Birds don't have to bother about overcrowded roads, but they do stick to a speed limit to avoid hitting trees or other objects.
Researchers from the Massachusetts Institute of Technology (MIT) believe their findings could help the military fly unmanned drones as fast as possible without crashing.They looked at birds such as the daredevil northern goshawk and developed mathematical models based on the way the animals travel through the air.
MIT professor and study author Emilio Frazzoli said: "If birds flew at speeds purely based on what they can immediately see, they wouldn't go very fast."Instead, he explained, they roughly calculate the density of the environment they are flying through and set themselves a top speed based on the likelihood of finding a gap between the trees or buildings, the Daily Mail reports.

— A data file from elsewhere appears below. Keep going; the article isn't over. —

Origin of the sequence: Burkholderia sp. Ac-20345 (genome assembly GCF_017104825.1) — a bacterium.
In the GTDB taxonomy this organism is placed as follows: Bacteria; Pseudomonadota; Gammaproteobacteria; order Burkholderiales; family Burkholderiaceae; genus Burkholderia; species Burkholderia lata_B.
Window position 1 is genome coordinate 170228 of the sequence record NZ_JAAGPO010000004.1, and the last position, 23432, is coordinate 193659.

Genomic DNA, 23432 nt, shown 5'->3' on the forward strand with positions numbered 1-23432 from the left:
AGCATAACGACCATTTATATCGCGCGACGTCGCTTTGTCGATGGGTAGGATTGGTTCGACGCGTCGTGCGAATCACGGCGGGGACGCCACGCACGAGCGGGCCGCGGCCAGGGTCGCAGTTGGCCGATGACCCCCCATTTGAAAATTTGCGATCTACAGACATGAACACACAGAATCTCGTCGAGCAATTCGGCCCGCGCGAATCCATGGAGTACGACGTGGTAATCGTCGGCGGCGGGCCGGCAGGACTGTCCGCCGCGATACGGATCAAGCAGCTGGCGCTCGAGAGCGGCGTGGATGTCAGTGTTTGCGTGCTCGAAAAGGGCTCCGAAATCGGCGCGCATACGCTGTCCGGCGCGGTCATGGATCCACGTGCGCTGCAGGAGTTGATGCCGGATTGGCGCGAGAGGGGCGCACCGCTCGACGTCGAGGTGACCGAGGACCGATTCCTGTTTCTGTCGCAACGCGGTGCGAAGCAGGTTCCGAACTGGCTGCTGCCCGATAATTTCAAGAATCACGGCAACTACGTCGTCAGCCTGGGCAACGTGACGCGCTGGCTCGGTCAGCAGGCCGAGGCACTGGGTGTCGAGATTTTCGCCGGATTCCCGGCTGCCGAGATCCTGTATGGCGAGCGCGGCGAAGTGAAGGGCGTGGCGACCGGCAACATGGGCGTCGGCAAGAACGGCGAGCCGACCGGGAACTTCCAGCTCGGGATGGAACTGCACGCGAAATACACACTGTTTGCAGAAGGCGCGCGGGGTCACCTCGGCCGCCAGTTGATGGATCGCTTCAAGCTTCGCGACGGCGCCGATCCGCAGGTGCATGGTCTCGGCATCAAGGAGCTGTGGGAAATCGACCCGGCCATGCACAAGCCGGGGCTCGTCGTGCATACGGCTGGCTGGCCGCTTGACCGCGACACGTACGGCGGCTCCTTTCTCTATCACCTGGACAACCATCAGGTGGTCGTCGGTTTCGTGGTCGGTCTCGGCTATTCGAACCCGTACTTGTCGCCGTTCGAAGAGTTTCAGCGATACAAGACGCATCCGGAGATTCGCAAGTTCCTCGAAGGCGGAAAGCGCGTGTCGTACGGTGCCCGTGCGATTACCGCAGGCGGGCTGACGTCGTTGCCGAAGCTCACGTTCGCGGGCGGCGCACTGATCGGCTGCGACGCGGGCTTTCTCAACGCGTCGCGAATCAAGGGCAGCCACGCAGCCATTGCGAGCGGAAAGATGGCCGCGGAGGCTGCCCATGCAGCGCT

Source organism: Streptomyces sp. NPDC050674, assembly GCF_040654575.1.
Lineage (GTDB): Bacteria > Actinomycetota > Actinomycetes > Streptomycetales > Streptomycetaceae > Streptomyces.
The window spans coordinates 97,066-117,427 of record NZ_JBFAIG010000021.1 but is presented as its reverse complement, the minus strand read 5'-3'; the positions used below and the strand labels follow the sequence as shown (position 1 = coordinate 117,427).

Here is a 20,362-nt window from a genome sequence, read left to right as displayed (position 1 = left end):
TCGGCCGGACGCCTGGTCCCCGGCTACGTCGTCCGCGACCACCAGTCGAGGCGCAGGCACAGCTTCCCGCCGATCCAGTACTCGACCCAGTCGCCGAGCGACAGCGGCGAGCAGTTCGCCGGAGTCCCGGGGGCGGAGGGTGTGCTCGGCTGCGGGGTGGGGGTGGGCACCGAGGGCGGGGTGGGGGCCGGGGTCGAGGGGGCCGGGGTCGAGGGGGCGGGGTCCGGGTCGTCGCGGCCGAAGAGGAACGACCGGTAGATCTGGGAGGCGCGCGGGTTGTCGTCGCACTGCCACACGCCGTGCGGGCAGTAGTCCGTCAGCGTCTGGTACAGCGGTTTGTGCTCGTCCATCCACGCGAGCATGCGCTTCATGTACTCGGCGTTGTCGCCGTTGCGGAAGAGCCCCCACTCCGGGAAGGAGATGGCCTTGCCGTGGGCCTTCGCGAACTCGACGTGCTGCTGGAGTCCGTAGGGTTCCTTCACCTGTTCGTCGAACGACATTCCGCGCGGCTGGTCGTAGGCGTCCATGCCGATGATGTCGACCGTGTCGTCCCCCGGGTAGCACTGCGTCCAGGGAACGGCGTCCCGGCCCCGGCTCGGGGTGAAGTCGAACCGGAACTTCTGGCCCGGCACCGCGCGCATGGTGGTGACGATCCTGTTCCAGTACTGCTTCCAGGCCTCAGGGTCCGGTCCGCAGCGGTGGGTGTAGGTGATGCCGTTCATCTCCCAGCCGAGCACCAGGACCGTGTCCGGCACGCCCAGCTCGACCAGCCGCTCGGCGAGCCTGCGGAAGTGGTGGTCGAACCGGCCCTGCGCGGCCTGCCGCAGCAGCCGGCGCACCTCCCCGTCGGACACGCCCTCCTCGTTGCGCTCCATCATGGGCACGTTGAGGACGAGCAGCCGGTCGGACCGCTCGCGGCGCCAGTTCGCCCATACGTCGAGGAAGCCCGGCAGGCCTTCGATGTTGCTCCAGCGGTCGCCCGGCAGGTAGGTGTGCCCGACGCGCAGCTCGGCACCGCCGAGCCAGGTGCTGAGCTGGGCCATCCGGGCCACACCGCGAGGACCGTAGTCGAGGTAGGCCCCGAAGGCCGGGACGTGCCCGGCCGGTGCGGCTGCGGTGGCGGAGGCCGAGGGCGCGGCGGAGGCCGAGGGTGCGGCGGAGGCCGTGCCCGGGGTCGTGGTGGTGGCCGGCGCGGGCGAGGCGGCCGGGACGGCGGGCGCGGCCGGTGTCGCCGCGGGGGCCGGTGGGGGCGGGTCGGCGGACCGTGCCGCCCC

Above that top speed, he went on, they are "sure to crash". But if they stay below it, they could theoretically remain in flight forever.
Frazzoli, who is currently testing his theory on pigeons, added: "There is no magic number for the critical speed. In fact, the critical speed depends on some parameters describing tree density and size, and the bird's manoeuvrability and size.
He said that mathematical calculations drawn from the way birds fly could eventually be used by scientists to increase the speed unmanned drones can safely fly at.